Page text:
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KSL Berlin  Identity Verified
Portugal
Local time: 15:49
Member (2003)
German to English
+ ...
Renegotiating Oct 3, 2008

Anil Gidwani wrote:
When I started out in my career in translation, I was told that it was difficult to re-negotiate rates with clients once you started working with them at a particular rate (irrespective of domain or difficulty, which was MY assumption).


Well, with some agencies, objections like that do come up, but they can be countered with simple explanations of why something different applies in a particular case. I seldom hear any argument, because I briefly explain the basis for determining my price and the services included with any unusual offers I submit. In my case, for example, I think it is helpful to note that I have a second qualified translator in-house to review the work, and this is included in the offer. Thus a "high" price may quickly look very affordable, or the service is at least clearly identified as premium. If you plan to include dual review in any project, by all means mention this explicitly as a selling point; if the formatting of the material requires significant additional effort, state this specifically; if the subject matter is cutting edge and requires heavy research, don't hesitate to mention this. Doing so shows clearly that you have taken a close look at the work and are treating it more seriously than some fool who quickly quotes ten cents a word without even looking at the text.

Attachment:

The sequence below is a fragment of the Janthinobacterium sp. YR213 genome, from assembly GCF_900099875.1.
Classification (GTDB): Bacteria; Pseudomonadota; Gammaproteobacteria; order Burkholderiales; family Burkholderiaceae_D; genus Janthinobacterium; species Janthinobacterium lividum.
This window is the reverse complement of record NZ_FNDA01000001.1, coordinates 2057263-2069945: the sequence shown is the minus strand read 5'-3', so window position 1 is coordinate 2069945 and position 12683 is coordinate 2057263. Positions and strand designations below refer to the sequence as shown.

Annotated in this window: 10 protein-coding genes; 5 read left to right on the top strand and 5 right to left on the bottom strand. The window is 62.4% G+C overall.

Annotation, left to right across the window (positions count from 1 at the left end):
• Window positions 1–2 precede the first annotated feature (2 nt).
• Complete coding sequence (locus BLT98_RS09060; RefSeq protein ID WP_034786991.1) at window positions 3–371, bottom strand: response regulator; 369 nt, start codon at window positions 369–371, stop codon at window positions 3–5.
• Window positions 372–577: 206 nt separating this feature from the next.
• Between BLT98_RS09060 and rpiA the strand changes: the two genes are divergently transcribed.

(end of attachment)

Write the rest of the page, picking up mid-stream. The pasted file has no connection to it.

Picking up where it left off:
I vaguely remember a case years ago where an agency PM (a young, inexperienced one) told me that the "system" did not permit a different price. I then informed her in my smoothest, most seductive voice that *my* system did not permit me to do the job for less. I don't remember if I got the project, but there were and are plenty more out there....


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Anil Gidwani  Identity Verified
India
Local time: 21:19
German to English
+ ...
TOPIC STARTER
Simple explanation Oct 3, 2008

Kevin Lossner wrote:

I vaguely remember a case years ago where an agency PM (a young, inexperienced one) told me that the "system" did not permit a different price. I then informed her in my smoothest, most seductive voice that *my* system did not permit me to do the job for less.


I like that simple explanation!